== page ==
FREE PINOCHET?

ABRAMS, ELLIOTT

FREE PINOCHET? by Elliott Abrams IN THE COURSE OF THE SAME WEEK, Spanish authorities ordered the arrest of the former Chilean dictator Augusto Pinochet, in London for medical treatment, and...

...Transitions to democracy are immensely difficult to engineer and harder yet to sustain...
...Pinochetís extradition to Spain for trial would set a precedent that makes transitions to democracy harder everywhere...
...Besides U.S...
...Or for that matter Yasser Arafat, whose connections with terrorism are well documented...
...Should we not let Chileans make these decisions by democratic means...
...It is probably worth noting that when in 1973 the Chilean army overthrew President Salvador Allende, it did so with very widespread public support...
...Pinochetís status under international law will soon be settled, but the rights and wrongs of his detention for crimes committed when he ruled Chile are important for reasons extending far beyond his own case...
...More generally, when dictators are on the verge of leaving power, some arrangement guaranteeing their personal security is usually critical...
...But Pinochet was a military dictator...
...It was, for example, when the United States bargained successfully with Jean-Claude Duvalier about his departure from Haiti in 1986, and when we tried unsuccessfully to get Ma?uel Noriega to relinquish power in Panama in 1988...
...The Spanish arrest warrant for Pinochet throws such arrangements into doubt...
...Something is wrong with this picture...
...he had nothing to do with genocide or war crimes...
...And if it can be argued that some levels of human-rights abuses are just too important to be defeated by prudential arguments, such as those being used in the Pinochet case, we return to where we began: Why not try Castro...
...The desire for vengeance against Pinochet is natural enough among those who suffered under his years in poweróbut it will be satisfied only at great cost...
...But it must also be recorded that getting him to give up power required a very forceful push from the United States, which rejected the argument that he stood as a critical barrier to communism in Chile...
...Maria Aznar, and King Juan Carlos dined with Castro...
...and throughout his years in power, Pinochet had a significant following among Chileans...
...Or the former Soviet officials who presided over the massive human-rights abuses committed during the war in Afghanistan...
...Is it more legitimate...
...Surely it will be harder the next time we seek to pressure and cajole a dictator to leave power, for he will wonder if it will be his fate to have police arrest him on a hospital bed some years down the road...
...Well, the rejoinder goes, would it not be legitimate to try Hitler or Pol Pot just about anywhere...
...Of course, Castro is a head of state and enjoys diplomatic immunity, while Pinochet is merely a Chilean senator apparently without such immunity...
...Of course...
...Pinochetís record, bloody as it was, is not in their league...
...But that is where the discussion begins, not where it ends...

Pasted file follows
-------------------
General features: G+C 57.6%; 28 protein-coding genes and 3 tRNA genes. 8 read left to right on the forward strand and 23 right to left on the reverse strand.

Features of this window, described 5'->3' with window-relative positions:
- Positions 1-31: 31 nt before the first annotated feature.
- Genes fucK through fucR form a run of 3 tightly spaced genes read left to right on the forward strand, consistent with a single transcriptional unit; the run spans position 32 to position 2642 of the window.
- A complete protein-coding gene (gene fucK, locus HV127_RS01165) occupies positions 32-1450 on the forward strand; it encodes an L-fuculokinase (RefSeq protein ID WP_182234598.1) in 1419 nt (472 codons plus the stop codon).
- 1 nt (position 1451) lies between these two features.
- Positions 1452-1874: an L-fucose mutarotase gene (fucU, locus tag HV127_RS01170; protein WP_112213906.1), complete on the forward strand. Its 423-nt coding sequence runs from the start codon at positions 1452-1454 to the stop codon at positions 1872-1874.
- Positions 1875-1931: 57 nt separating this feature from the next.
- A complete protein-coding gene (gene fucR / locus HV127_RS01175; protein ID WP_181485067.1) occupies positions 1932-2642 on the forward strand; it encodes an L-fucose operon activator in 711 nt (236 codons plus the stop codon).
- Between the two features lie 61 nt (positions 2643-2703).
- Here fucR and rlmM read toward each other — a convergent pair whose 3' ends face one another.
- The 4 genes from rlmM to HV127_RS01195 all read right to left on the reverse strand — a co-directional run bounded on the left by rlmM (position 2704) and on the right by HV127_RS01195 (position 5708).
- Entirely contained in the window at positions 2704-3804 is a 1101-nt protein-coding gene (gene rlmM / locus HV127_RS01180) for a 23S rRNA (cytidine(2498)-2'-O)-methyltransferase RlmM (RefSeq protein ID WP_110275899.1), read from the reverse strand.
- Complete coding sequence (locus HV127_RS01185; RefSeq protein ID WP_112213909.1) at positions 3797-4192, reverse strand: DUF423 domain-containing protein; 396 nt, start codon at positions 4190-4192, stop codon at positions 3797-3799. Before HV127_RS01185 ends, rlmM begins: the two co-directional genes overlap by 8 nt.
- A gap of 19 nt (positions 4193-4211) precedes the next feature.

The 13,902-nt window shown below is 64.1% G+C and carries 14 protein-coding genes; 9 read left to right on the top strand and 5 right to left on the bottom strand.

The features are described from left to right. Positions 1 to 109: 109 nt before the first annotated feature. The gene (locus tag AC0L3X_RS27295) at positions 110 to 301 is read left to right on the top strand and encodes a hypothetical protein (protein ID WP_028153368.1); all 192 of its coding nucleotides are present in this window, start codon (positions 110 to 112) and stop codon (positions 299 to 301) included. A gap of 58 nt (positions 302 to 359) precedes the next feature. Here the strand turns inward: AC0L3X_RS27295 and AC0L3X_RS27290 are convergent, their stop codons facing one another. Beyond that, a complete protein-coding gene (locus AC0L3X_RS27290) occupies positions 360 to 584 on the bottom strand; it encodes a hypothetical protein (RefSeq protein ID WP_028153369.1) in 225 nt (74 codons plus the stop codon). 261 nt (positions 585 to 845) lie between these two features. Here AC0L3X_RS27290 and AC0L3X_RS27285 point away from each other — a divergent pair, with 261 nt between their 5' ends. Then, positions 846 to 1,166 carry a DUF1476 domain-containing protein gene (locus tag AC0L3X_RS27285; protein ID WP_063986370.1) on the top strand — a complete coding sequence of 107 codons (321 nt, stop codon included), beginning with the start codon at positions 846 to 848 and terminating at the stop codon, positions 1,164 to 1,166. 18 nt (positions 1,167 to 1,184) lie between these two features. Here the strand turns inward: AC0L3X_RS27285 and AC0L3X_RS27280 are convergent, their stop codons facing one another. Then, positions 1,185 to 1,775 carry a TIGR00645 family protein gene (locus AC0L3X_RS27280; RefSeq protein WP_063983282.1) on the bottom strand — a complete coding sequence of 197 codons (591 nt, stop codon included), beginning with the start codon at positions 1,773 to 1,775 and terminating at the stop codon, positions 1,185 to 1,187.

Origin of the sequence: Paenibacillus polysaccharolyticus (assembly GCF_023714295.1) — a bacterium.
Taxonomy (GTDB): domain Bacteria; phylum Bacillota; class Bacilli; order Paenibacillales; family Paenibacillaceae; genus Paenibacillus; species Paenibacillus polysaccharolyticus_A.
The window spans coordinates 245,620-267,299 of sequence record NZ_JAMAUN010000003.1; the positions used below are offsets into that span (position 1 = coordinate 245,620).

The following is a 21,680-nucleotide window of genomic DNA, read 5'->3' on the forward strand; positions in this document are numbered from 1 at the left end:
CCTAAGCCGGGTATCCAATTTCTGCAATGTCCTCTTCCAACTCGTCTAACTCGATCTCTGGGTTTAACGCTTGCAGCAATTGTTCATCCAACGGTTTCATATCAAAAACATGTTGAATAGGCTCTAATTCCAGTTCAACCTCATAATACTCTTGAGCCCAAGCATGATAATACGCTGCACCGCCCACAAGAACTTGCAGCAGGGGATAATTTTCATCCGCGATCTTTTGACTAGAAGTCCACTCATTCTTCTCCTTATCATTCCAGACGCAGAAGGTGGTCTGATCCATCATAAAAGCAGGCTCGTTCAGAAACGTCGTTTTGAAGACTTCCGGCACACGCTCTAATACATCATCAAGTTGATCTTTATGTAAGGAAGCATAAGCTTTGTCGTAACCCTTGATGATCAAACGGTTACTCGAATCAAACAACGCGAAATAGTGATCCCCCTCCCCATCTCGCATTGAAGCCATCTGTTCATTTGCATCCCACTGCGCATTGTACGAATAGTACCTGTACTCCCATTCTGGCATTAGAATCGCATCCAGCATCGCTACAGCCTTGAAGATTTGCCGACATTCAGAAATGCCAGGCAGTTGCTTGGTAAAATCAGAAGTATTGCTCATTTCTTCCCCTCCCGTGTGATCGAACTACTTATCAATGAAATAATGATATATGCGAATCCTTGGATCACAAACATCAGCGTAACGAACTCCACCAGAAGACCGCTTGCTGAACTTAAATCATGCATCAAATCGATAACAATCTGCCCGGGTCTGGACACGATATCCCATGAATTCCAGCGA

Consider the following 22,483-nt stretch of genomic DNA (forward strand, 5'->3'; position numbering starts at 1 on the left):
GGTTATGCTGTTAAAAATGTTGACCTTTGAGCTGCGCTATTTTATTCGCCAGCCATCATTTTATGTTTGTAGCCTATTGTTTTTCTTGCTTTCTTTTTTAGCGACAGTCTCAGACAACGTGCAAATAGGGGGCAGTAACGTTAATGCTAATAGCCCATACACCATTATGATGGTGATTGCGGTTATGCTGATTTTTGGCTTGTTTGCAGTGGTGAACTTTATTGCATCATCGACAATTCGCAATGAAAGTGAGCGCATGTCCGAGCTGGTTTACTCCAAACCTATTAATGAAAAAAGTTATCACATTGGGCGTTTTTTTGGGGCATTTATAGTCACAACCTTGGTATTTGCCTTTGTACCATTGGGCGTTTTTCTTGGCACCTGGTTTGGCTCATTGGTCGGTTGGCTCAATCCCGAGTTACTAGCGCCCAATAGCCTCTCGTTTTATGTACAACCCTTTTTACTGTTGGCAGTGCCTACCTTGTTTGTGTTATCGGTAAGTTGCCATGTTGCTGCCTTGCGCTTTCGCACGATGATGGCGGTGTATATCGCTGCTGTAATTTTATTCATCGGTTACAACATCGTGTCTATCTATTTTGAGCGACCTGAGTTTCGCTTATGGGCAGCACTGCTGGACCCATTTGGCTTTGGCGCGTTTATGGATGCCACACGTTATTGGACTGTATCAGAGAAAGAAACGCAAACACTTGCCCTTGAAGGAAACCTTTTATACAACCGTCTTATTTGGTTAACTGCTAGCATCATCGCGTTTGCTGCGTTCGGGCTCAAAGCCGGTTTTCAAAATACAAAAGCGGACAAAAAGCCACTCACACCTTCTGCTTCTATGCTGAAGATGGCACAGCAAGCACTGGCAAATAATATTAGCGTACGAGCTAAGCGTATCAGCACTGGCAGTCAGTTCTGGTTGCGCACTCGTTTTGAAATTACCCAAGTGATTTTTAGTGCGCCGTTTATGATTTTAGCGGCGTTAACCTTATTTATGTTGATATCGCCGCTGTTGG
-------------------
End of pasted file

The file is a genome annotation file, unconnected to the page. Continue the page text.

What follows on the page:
...pressure, the key to this successful transition was that Chile, like Argentina and Uruguay, reached a national accord about ending military rule...
...While bobbies kept Pinochet under detention in his hospital room on a Spanish arrest warrant, Spainís prime minister, Jos...
...Pinochet seized power in a military coup, and ruled Chile with a heavy hand...
...by Elliott Abrams IN THE COURSE OF THE SAME WEEK, Spanish authorities ordered the arrest of the former Chilean dictator Augusto Pinochet, in London for medical treatment, and welcomed the Cuban dictator Fidel Castro with all diplomatic honors...
...The problem does not lie in what Pinochet did to seize power or while in power, but in how and why he was persuaded to give up his dictatorship...
...Democrats may not have loved the arrangement, but they believed democracy was more important than perfect justice, and they wished to turn their countries away from vengeance and toward the rebuilding of free institutions...
...Surely there is something amiss when morality is said to require one dictatorís arrest, while another who rules far more brutally is treated as a distinguished guest...
...The actions of one Spanish judge may make them even more difficult, and that is no contribution to the cause of human rights...
...Whatís more, the arrangements made among Chileans are being upset not after some great national debate in Chile, not after a plebiscite there that eliminates the amnesty and requires trials of military men, but because a Spanish judge decided it should be so...
...Elliott Abrams, president of the Ethics and Public Policy Center, was assistant secretary of state for inter-American affairs and for human rights in the Reagan administration...
...Such champions of democracy as Argentinaís Ra?l Alfons?n and Uruguayís Jos...
...The military withdrew, when it did, in return for broad amnesties in all three cases...
...Is his view more important than that of the Chileans who lived through the Allende and Pinochet governments and made the return to democracy a success...
...By the mid-1980s, he was simply a barrier to democracy, and he was followed (as we believed he would be, though he argued it was impossible) by a series of sober and responsible elected Christian Democratic governments...
...Maria Sanguinetti urged approval of this trade-off...

Vol. 4 • November 1998 • No. 8


 
Developed by
Kanda Sofware
  Kanda Software, Inc.